Two Day Bread Recipe #natural #scratchbaking #diy

I have struggled to make quality homemade bread for......years. My goal is to make bread with as few ingredients (read: no preservatives, dough conditioners, artificial flavors...) as possible and with as little technology as possible.

Ideally, I would be able to transfer my bread making skills to bread made over a fire or in a solar oven - without use of electricity or gas.

I may have finally found a fool-proof recipe that works every time and actually tastes good!

It's a 2-day recipe.

My biggest issue with making bread is getting it to rise in a cold house without using an external heat source (oven light, heating pad, etc.) and when using "older than ideal" yeast.

In an emergency, will you always have fresh yeast? Probably not. Yeast expires very quickly.

Stirring the Poolish for 100 strokes, a dough whisk really is better than a wire whisk 
Here is the recipe (makes 2 loaves):

First make a Poolish:
1/2 tsp yeast
1/2 cup warm water
3/4 cup whole wheat (or all purpose) flour

Mix for 100 strokes - then let sit for 12-15 hours or overnight in the refrigerator. You can let this sit on the counter and I usually let it sit on the counter for a few hours then the rest overnight in the refrigerator.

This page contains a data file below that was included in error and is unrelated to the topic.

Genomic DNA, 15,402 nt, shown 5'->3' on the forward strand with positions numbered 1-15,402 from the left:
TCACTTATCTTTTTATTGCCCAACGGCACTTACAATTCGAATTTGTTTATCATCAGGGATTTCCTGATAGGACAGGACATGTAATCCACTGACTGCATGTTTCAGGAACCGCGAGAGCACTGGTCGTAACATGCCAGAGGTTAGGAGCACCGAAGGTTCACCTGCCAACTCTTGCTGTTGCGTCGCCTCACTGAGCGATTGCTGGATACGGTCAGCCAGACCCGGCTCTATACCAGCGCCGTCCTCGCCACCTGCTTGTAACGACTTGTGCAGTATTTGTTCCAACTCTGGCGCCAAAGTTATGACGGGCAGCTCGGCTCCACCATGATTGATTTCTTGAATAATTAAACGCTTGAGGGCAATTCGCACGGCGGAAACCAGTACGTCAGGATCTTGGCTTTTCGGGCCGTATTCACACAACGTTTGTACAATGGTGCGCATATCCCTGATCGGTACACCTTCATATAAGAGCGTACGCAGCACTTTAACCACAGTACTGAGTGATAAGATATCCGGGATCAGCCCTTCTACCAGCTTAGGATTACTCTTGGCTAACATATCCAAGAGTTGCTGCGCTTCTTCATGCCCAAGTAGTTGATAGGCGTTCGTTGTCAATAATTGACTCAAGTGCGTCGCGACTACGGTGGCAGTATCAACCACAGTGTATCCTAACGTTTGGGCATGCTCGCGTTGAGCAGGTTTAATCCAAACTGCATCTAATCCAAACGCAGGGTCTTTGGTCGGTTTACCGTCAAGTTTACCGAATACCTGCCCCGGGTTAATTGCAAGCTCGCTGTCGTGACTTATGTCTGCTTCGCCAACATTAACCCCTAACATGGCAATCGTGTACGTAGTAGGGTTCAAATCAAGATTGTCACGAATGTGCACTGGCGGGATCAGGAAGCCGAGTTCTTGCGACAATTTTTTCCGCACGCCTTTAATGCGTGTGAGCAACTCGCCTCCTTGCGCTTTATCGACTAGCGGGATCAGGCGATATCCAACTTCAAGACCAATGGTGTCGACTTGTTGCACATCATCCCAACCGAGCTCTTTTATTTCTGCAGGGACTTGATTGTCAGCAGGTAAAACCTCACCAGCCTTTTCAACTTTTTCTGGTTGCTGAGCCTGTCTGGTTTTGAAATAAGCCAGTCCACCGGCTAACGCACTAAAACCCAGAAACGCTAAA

The Poolish - Al bubbly and alive!

The next day, add:
2 1/2 cup water
1/2 tsp yeast
1 Tbsp salt
6 cups All purpose flour

Knead for 10-15 minutes then let it rest for 5-10 minutes. Divide it and shape it into 2 balls. Let it rise for 2-3 hours or until doubled. Form into loaves.  Let it rise in the pan for a few hours (or doubled again).

Bake at 375F for 20-30  minutes. Check at 20 and see if it is golden brown on top and thumps when you tap it.

If you want a really crusty outside, stick a pan of water in the oven while it preheats and allow the water to steam during the cooking process. When you take the bread out, baste the top with butter and pull the loaves out of the pans and put them on a cooking rack (or the bottom could get soggy.)

Then wait a few minutes for the bread to cool down and slice it up.


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Thank you for your comments! I appreciate all your tips, advice, and well wishes!


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